New information released on the economic value of different college degrees just upped the ante on an already major life decision. America's college students - whether they are high school graduates or an increasing number of middle-aged adults pursuing bachelors degrees - face dramatically varying risks and returns depending on their chosen major.
The report from Georgetown University's Center on Education and the Workforce found the highest-paying college majors earn $3.4 million more throughout their careers than the lowest-paying majors. The center used U.S. Census data to analyze the wages of 137 college majors and found this wage disparity among majors increases over time.
While the degree decision is powerful, the report is careful to point out that that "degrees are not destiny." Renowned for its incisive research, the center's data is important for students, but it is just as important for those involved in delivering higher education.
The truth is all college degree programs can and must do a better job delivering value in career and life. The answer is as simple as a more concerted effort to ensure all majors are strongly connected to careers. Here are three ideas:
1. Go beyond surveys of CEOs and HR managers and engage those closer to the actual work graduates will be doing, including line managers and heads of work groups. Plenty of data exists that shows employers are dissatisfied with graduates' preparation, but let's get more specific about what to change and how. The best way to do that is to ask the people in the know. The information gleaned can feed the process administrators and faculty use to determine what students need to know, understand and be able to do upon graduation - both within the major program area and as part of the general education they receive.
2. Hardwire the feedback loop between employers and educators. Faculty may spend considerable time and effort developing their expected learning outcomes, assignments and assessments, but the feedback loop that shapes how and what they teach often doesn't include student outcomes after graduation. To address this gap, more than 500 institutions across the U.S. are engaged in Tuning and using the Degree Qualifications Profile (DQP). Tuning is a faculty-driven process that identifies what a student should know and be able to do in a chosen discipline when a degree has been earned - an associate, bachelor's or master's. The process is designed to make higher education outcomes more transparent to all stakeholders, including students, employers, and parents, and to ensure the quality of degrees across institutions.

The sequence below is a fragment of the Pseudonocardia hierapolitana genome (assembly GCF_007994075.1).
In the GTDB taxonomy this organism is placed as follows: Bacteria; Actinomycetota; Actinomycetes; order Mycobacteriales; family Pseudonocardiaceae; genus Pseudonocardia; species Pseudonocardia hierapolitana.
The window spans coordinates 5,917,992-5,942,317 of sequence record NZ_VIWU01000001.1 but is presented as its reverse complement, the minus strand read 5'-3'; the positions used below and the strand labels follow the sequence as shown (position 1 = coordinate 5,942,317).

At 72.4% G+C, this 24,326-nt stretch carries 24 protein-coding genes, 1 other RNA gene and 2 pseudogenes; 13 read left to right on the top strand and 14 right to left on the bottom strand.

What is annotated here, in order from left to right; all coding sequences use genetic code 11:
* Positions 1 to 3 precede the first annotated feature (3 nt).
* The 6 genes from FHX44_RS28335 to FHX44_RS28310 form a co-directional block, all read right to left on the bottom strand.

DQP looks beyond the discipline of study to the overall skills, knowledge and ability acquired in the college experience at each degree level: associate, bachelor and masters. For example employers want graduates to be able to collect, weigh and interpret evidence to make a decision. They also value the ability to work in groups and persist in resolving a problem until it's solved.
3. Make degree relevance to career clear to students. Faculty generally do not see themselves in the job training business, but rather in the education business - imparting intellectual skills and habits of learning. That is why you will hear educators talk about content and employers talk about skills. Faculty should help students articulate the skills and knowledge they develop to future employers in terms employers value, i.e. resolving problems, managing and analyzing complex information, conducting research and making comparisons, and delivering persuasive oral and written presentations.
Students in majors like engineering tend to learn and apply relevant skills, because industry is often directly involved with the college and what is taught. Disciplines like psychology and history are often not as well connected. Stanford University is testing "scholarship records", which are electronic learning portfolios that help students understand more about their learning and share it with employers upon graduation. This work could lead the way to aligning what employers want with what educators do to get students ready for the world of work.
Federal and state government leaders and accreditors are using a package of carrots and sticks to fix the broken signals between the world of college and career, but it will happen much faster if all parties take more responsibility for results and better articulate links between education, career preparation, and workplace demands.
In a blog post, history professor Anne Hyde, describes her nervousness in speaking to the father of a student about what a history major can do in the real world. "Students, and their families, won't simply trust us about the utility and value of a history degree," Hyde writes. "We need to know what our students do with their degrees, how employers perceive history degrees, and the range of skills that a history major provides."
America's postsecondary educational institutions comprise the largest career preparation system in the world, but its value is in serious question. A more concerted effort to connect college and career will put students on a path of learning what they love, loving what they learn and preparing them for the workforce. Now that's a valuable major.
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